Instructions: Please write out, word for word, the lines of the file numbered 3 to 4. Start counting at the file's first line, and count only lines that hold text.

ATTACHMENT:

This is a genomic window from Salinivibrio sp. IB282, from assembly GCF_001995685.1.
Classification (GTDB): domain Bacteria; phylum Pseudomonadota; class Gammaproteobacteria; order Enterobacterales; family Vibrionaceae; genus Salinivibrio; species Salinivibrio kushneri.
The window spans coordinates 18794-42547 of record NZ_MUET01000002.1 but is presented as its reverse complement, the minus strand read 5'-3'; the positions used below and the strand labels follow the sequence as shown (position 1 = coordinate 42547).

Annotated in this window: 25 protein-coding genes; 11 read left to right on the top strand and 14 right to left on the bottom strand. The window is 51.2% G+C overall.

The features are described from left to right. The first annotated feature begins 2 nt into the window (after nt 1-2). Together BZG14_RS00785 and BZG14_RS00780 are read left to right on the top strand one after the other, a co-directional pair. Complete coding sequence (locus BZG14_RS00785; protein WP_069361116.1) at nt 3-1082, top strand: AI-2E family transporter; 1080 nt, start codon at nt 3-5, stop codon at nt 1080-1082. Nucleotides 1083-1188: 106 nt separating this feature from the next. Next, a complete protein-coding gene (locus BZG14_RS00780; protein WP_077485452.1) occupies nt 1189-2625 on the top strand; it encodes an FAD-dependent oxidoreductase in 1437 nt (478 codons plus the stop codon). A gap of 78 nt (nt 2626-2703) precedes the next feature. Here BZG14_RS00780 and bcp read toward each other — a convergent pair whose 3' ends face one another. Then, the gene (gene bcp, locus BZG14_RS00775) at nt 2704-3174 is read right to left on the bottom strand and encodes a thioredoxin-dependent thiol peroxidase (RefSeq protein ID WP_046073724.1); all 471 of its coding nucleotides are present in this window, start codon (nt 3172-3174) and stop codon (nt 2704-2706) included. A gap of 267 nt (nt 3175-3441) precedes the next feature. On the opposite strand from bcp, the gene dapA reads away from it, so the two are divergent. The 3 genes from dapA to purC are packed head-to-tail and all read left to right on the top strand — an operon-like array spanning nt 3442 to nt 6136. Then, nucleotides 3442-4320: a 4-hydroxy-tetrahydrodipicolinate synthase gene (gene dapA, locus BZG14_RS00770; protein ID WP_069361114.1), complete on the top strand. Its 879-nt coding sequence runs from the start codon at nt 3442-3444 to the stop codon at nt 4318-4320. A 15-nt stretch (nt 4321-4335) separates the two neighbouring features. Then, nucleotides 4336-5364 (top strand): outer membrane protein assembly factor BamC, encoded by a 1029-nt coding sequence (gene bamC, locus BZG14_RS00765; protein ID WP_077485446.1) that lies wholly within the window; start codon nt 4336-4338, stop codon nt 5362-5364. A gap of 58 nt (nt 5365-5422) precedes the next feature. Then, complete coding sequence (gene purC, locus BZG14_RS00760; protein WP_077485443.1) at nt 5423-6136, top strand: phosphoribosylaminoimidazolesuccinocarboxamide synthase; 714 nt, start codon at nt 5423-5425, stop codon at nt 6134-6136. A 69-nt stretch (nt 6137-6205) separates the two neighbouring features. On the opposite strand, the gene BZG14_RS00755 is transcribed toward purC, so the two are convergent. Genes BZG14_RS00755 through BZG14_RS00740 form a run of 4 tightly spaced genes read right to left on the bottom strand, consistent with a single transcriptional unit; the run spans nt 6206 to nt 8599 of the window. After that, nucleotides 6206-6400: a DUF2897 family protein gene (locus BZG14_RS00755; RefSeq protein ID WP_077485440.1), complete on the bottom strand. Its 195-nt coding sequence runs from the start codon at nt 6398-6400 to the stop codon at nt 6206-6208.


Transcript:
The window spans coordinates 18794-42547 of record NZ_MUET01000002.1 but is presented as its reverse complement, the minus strand read 5'-3'; the positions used below and the strand labels follow the sequence as shown (position 1 = coordinate 42547).

Annotated in this window: 25 protein-coding genes; 11 read left to right on the top strand and 14 right to left on the bottom strand. The window is 51.2% G+C overall.